It’s been a full year since the passing of Marriage Equality in Australia – and GayWeddingGuide.com service providers have been making dreams come true all year! In this series, we will be chatting to some of the amazing service providers that don’t discriminate, and spread love all around our great country… we got to catch up with the one and only Shona Tough from Aye Do Weddings to chat about the amazing people that become celebrants, what they do and the impact a year of equality has had on the profession.
Hi Shona! Thanks for chatting with us – so what it that made you want to become a wedding celebrant?
I was looking for a career change after 20 years in Senior marketing roles I had enough of being stuck in an office all day. I love public speaking and have always had an interest in theatre and drama. I was invited to a wedding in the UK, an outdoor festival wedding, glamping and dancing under the stars. I loved the vibe and thought it would be great to be part of such a special occasion. I decided to take the course in 2014 and qualified in 2015. I felt like I could bring a young, modern and fresh approach to being a celebrant.
So bringing such a fresh approach to the profession - what is your style as a wedding celebrant?
It depends on the couple, it’s their special day and I am there to facilitate it and make sure it is everything they wish for. I listen to each couple and understand what would be appropriate to meet their needs. I like to tell their story and bring out their personalities. I am a fun and friendly person and that comes through in my ceremonies. I have had plenty laughs and smiles from guests, I am never too serious, it's a special celebration so it should be fun and friendly (or funky and flamboyant as one couple asked for!)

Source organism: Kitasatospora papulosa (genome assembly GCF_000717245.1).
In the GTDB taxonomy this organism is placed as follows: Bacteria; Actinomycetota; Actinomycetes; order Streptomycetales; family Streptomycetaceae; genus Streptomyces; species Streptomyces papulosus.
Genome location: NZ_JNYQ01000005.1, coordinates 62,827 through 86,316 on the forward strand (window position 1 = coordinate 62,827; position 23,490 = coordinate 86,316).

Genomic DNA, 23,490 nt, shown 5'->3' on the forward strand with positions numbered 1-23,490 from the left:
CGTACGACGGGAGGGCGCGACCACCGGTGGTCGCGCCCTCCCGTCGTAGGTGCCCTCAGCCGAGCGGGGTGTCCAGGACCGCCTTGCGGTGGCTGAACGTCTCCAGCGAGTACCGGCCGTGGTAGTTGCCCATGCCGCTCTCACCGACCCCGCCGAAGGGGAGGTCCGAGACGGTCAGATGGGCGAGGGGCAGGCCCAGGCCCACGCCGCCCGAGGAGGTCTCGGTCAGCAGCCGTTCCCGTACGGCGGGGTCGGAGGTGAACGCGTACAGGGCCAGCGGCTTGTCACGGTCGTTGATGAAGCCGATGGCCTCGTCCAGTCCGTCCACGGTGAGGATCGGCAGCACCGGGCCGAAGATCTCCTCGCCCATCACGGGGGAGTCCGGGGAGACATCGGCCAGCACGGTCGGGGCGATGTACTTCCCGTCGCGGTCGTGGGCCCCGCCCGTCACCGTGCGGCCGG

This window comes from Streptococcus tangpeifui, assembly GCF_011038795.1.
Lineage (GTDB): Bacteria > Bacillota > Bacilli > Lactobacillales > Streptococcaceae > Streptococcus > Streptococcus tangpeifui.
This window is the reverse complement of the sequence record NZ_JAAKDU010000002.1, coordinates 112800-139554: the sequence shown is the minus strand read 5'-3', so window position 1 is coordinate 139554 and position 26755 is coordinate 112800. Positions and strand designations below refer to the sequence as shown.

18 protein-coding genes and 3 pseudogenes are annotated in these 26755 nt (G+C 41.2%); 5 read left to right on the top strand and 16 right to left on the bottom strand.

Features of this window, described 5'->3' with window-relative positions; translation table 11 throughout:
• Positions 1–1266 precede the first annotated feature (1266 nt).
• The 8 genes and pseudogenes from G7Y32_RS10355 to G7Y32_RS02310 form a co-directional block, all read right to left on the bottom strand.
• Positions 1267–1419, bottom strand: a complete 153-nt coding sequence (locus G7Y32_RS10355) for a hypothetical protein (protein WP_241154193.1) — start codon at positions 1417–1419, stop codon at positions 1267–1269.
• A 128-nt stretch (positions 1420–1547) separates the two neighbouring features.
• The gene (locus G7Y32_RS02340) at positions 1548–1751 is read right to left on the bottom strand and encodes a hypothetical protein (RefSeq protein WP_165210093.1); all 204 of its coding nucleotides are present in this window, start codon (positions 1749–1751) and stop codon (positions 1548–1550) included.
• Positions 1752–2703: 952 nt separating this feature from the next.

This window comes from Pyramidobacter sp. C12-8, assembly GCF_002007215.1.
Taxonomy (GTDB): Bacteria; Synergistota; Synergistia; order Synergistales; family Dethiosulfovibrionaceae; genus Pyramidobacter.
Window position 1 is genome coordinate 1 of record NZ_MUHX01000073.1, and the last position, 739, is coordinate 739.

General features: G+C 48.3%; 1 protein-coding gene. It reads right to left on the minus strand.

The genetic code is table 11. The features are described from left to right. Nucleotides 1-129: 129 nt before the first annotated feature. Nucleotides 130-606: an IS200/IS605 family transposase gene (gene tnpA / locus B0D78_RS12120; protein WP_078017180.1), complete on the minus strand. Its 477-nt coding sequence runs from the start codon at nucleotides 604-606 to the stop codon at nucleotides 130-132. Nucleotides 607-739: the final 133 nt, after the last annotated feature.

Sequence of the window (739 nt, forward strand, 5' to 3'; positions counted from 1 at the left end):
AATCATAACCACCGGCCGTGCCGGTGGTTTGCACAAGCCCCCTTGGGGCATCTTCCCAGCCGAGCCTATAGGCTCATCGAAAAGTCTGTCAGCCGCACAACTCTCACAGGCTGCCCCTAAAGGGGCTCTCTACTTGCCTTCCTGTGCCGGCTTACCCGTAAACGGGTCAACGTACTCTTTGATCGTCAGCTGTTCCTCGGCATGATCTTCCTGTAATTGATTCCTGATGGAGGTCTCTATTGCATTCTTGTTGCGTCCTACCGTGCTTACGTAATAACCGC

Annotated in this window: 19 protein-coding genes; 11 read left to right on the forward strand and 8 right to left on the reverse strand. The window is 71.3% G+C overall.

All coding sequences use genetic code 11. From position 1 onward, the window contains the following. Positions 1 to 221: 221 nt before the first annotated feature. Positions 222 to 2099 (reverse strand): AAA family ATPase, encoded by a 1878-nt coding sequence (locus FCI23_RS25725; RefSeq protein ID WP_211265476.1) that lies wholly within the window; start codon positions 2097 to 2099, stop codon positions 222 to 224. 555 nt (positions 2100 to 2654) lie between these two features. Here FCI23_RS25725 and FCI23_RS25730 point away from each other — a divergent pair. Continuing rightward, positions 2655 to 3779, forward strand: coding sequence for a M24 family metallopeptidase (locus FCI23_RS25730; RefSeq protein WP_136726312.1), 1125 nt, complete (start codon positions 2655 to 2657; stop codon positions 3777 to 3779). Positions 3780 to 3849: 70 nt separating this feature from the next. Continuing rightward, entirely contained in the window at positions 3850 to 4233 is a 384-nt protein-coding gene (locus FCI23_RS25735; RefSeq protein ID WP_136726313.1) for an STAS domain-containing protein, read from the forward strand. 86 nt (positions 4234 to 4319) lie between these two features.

How do you see the differences between same-sex couple and heterosexual couple's ceremonies?
The same-sex couples are very emotional because a lot of these couples have waited many years to be able to make their commitment. The older couples generally have family members that they want to involve and this makes it really special. I have had gay men being given away by their daughters, a lesbian couple involving their daughter, one couple who had their young niece and nephew as witnesses. These family members fought long and hard for equality so to be part of the day is an honour and quite emotional for everyone.
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